Katharina Fritsch, Madonnenfigur | Madonna Figure, 1987 Photo: Ivo Faber © Katharina Fritsch / VG Bild-Kunst, Bonn / Bildupphovsrätt 2014

About the artists: Katharina Fritsch, Jeff Koons, Charles Ray

Katharina Fritsch. Photo: Ben Westoby. Courtesy White Cube.

Katharina Fritsch

Katharina Fritsch was born in Essen, Germany, in 1956. She lives and works in Düsseldorf. After studying at the University of Münster, she went on to study at the Arts Academy of Düsseldorf. Fritsch was a professor of sculpture at the Art Academy in Münster in 2001-10. She is currently a professor of sculpture at the Arts Academy of Düsseldorf.

Fritsch gained international recognition in the mid-1980s for her blue-green, full-sized sculpture Elephant. Her sculptures and installations challenge our expectations on what sculpture can be and make us see familiar objects in a new light. With size manipulations, stylising, smoothing out of figurative elements, and her characteristic use of monochrome colour, Fritsch alters the meanings of objects. Her motifs are culled from art history and Christian imagery, from flea markets and souvenir shops. With meticulous attention to detail in the production process, she combines traditional sculpting with industrial manufacturing. Her works are often made in large editions, and the same motif is sometimes produced in a variety of materials, colours and sizes.

Fritsch represented Germany at the Venice Biennale in 1995, and her works have been shown at major museums throughout the world, including Kunstmuseum Basel, the San Francisco Museum of Modern Art, Kunsthaus Zürich, the Art Institute of Chicago, Tate Modern in London and K21 in Düsseldorf. Her sculpture Hahn/Cock will be shown on the fourth empty plinth on Trafalgar Square in early 2015.

Jeff Koons. Photo: Chris Fanning

Jeff Koons

Jeff Koons was born in 1955 in York, Pennsylvania, USA. He lives and works in New York. He studied at the Maryland Institute College of Art in Baltimore and at the Art Institute of Chicago.

Koons is undoubtedly one of the most recognised and controversial artists of our time. In the tradition after Andy Warhol and Salvador Dalí, Koons has made his own person into part of an artistic practice in the borderland between art and commerce. His factory-like studio employs a huge team of assistants who work in shifts around the clock to fulfil Koons’ exceptionally high demands on quality. Based on the readymade, Koons reformulates and gives new meaning to the flow of products in popular culture. His works appeal to our most basic visual instincts and challenge all aesthetic hierarchies. Koons asks us to take an unbiased look at the world and to acknowledge our own cultural heritage and ourselves, something his shiny sculptures give us opportunity to reflect on.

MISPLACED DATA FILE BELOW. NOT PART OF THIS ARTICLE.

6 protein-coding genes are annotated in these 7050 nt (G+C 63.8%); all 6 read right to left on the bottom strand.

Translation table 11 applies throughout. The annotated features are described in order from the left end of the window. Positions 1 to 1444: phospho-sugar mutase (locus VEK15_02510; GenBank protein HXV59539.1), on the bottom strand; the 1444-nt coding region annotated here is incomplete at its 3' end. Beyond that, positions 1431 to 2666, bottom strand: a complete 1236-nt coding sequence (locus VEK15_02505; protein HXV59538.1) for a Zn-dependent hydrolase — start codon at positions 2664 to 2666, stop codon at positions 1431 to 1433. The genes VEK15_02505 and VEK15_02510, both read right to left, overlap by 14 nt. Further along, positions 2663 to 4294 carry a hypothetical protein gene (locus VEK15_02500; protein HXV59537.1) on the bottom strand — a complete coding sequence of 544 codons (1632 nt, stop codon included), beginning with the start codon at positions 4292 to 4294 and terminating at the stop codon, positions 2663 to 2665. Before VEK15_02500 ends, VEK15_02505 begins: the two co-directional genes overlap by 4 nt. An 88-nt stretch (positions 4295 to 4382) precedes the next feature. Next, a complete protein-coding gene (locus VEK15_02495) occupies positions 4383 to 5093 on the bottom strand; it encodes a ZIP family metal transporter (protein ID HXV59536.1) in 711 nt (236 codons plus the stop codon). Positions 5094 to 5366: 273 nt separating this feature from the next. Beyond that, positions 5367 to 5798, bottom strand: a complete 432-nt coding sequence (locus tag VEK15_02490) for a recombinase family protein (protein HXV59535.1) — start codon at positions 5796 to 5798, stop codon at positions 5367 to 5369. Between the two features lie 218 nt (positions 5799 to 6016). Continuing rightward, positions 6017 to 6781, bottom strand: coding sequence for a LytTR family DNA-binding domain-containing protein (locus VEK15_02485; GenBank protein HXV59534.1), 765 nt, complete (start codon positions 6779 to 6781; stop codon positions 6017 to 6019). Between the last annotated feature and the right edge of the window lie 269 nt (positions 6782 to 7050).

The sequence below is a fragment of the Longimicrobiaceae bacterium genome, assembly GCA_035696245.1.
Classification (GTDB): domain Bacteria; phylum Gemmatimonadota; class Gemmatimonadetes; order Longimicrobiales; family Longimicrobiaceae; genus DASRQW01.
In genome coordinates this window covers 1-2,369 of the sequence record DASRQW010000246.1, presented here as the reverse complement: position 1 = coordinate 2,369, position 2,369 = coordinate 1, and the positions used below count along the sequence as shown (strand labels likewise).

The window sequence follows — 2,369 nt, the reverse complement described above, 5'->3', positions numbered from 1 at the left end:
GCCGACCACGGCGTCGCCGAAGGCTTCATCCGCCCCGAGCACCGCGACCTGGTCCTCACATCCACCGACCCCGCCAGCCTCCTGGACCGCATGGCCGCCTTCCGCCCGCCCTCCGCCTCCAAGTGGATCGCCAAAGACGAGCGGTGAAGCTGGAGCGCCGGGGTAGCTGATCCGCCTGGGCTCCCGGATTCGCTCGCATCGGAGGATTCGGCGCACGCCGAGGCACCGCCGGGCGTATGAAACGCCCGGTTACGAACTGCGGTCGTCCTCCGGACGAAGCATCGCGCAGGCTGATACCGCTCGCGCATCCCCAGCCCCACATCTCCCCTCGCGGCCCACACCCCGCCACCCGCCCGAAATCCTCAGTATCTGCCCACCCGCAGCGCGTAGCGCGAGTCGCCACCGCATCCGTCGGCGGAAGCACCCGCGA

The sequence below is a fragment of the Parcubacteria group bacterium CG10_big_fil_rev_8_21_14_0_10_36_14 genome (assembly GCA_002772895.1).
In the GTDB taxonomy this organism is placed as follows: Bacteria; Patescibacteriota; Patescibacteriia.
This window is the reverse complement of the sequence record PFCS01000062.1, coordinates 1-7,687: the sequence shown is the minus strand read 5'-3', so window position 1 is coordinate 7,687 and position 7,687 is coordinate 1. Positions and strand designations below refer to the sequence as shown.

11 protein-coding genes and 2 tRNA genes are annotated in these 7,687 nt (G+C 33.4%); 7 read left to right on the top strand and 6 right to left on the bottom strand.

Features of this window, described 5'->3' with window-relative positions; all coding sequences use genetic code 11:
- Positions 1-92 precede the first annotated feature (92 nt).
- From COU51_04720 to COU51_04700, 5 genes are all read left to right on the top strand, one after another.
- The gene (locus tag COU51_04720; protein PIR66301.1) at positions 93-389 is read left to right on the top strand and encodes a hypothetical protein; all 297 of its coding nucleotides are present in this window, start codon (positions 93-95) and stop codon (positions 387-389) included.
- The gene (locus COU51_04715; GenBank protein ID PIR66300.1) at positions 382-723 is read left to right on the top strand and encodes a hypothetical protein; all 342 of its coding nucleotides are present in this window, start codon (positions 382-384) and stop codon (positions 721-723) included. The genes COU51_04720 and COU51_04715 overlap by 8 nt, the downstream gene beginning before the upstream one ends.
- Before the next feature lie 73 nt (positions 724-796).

Since his first solo exhibition in 1980, Koons’ works have been featured in numerous international solo and group shows, including the Museum of Contemporary Art, Chicago, the Metropolitan Museum of Art, New York, Neue Nationalgalerie, Berlin, and the Serpentine Gallery in London. In June 2014, the Whitney Museum opened the artist’s first major retrospective in New York. The exhibition, which fills the entire museum, features works from 1979 to the present day.

Charles Ray
Charles Ray, Moderna Museet 2014. Photo: Åsa Lundén/Moderna Museet

Charles Ray

Charles Ray was born in Chicago, USA, in 1953. He lives and works in Los Angeles. Ray studied at the University of Iowa and the Mason Gross School of Art at Rutgers University.

He is a sculptor who works in many different styles, materials and formats. In his most famous pieces he takes everyday objects and events and warps and changes them. Ray’s fascination for the history and potential of sculpture, combined with his profound craftsmanship, have made him a veritable sculptors’ sculptor, although his distinct and powerful imagery also appeals to a broader public. His sculptures are in close dialogue with a tradition that stretches from ancient Greece to 20th-century developments, including the birth of abstraction and the readymade and the legacy of minimalism.

Ray’s oeuvre has been featured in countless exhibitions, including a retrospective at the Whitney Museum of American Art in New York in 1998, which was also shown at the Museum of Contemporary Art in Los Angeles and the Museum of Contemporary Art in Chicago. An exhibition about Ray’s art since 1997 opened in June 2014 at Kunstmuseum Basel & Museum für Gegenwartskunst and will be moving on this autumn to the Art Institute of Chicago. Ray also participated in Documenta IX in 1992 and the Venice Biennale in 1993 and 2003.

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